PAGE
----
Quince Compote The Easy Way

Do you know the color changing fruit? Quince looks like pears but has such a delectable aroma. Join us as we cook this amazing Fall fruit.

Do you know the color changing fruit? Quince looks like pears but has such a delectable aroma. Join us as we cook this amazing Fall fruit.

Get to Know Quince

Paris (the fella from Troy, not the city or the celebutante) gave Helen of Sparta (later, Helen of Troy) a “golden apple.” Actually, scholars believe this to be a quince. The apple referenced in the Song of Solomon and the Garden of Eden? Those same studious folks believe the mentioned fruit to be quince, and not apple. Hmm…

Quince Compote Recipe | Ruffles and Rain Boots

A bit of caution: do not make your first experience eating raw quince. There is a variety that has been created to be eaten raw, but what is normally available is hard, sour, and you’ll never want another again. If you know how to prepare it, however, you’ll want quince every year!

Fun fact: this fruit turns from colorless to pink, and then to a deep red (see note below). It also smells amazing while it is simmering, so it’s perfect to have on the stove if you have friends over. They’ll think you’re a culinary genius!

How to Choose Quince

No matter the variety, quince should be firm and smell very fruity (also a bit of a floral smell). The skin should be a bright yellow – if you find some that are a bit green, snatch ’em up and ripen them on your counter.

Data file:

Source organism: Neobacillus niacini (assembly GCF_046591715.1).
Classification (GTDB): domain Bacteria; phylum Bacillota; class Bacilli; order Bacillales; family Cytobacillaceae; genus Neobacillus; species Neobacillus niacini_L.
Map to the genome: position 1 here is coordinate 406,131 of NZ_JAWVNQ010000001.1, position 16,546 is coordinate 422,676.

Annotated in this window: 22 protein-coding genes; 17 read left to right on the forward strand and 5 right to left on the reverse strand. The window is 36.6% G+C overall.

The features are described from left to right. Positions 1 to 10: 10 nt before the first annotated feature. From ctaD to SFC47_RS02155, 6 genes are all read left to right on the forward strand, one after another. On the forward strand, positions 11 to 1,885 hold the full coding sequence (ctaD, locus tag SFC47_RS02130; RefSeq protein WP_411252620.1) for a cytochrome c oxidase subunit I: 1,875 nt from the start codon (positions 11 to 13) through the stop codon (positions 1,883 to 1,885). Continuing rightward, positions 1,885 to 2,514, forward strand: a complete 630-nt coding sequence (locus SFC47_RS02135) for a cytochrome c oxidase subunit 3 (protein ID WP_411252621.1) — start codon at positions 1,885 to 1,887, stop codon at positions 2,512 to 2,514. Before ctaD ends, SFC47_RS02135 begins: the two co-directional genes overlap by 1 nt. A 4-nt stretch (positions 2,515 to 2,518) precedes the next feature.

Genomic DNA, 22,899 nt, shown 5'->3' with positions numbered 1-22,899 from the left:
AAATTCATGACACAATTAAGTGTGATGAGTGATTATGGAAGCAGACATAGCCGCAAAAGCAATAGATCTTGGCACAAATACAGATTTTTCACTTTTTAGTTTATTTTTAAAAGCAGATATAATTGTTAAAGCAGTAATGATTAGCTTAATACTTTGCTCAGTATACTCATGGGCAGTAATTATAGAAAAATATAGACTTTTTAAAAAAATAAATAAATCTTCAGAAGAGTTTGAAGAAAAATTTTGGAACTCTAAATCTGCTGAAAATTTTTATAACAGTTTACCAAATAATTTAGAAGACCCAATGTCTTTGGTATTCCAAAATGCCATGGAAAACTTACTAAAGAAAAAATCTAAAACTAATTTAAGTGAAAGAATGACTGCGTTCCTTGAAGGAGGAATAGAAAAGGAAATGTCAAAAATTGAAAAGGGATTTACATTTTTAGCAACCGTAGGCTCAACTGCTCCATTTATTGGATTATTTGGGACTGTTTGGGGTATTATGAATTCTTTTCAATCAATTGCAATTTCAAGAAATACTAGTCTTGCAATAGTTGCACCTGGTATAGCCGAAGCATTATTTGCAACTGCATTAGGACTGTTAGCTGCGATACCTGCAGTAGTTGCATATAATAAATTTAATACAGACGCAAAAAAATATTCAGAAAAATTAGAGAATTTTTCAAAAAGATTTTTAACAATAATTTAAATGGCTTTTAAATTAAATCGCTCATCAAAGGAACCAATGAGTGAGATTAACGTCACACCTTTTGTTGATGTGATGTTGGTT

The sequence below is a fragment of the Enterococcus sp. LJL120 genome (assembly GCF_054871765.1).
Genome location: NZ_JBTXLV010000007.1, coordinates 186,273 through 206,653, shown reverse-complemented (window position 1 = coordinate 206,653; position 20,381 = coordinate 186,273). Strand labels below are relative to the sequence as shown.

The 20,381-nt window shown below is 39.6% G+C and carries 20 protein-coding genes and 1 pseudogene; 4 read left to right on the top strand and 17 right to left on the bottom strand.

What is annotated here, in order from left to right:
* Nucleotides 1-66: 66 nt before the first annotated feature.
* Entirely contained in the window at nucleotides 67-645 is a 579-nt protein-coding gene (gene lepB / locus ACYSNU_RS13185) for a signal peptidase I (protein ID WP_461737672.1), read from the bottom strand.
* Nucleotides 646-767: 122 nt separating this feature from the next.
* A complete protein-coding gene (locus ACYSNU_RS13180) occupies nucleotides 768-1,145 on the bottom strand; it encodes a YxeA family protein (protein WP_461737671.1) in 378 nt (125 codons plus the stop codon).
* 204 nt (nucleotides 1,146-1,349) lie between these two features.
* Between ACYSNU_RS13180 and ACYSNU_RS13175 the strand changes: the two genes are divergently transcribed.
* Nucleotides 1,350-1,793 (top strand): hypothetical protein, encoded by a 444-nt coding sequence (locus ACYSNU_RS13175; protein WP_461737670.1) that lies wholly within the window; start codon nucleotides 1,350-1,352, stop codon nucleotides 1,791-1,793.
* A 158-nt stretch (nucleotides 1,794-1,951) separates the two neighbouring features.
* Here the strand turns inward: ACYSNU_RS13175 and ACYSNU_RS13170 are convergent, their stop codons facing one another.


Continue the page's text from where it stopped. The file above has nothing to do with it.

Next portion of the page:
Why take my word for the loveliness of quince; why not just try whipping up a big ‘ol batch? Well, who wants to boatload load of something just to find out they don’t like it? Not me, so I altered my preparation down to just a single fruit! That way, you can either conduct an experiment with the kids or you can just try it to see if you like it!

How to Choose Quince | Ruffles and Rain Boots

Quince Recipe (How to Cook Quince)

Prepare by peeling, cutting, and coring the fruit – just slice into 1/8ths. Don’t mince the quince, people. It will break down to a soft texture but it looks great when it’s presented in slices.

NOTE: This recipe can be doubled or tripled. It can also be made using only equal parts quince and sugar.

  • 1 large quince, peeled, cut, and cored
  • 1.5 cup water
  • 1/8 cup to a 1/4 cup granulated sugar (or date syrup) – we use more
  • 1/8 tsp vanilla (or a portion of a vanilla bean)
  • 1/2 tsp honey
  • lemon juice (optional, see note below)
Parchment Paper Lid for Quince Compote | Ruffles and Rain Boots
Yield: 1 cup

Quince Compote The Easy Way

Quince Compote - Fall Fruit

Do you know the color changing fruit? Quince looks like pears but has such a delectable aroma. Join us as we cook this amazing Fall fruit.

Ingredients

  • 1 large quince, peeled, cut, and cored
  • 1.5 cup water
  • 1/8 cup to a 1/4 cup granulated sugar (or date syrup) - we use more
  • 1/8 tsp vanilla (or a portion of a vanilla bean)
  • 1/2 tsp honey
  • lemon juice (optional, see note below)

Instructions

  1. Bring to a boil, add quince, and loosely cover. You can use a parchment paper 'lid' - cut a piece of parchment to fit the inside of your pot and place it directly on top of the cooking quince mixture.
  2. Simmer 45 minutes to 1 hour for it to be soft and sweet, but there are definitely benefits to cooking longer. The longer you cook quince, the more pink or red it gets!

Nutrition Information:

Yield:

8

Serving Size:

1/8 cup

Amount Per Serving: Calories: 36Total Fat: 0gSaturated Fat: 0gTrans Fat: 0gUnsaturated Fat: 0gCholesterol: 0mgSodium: 3mgCarbohydrates: 9gFiber: 0gSugar: 7gProtein: 0g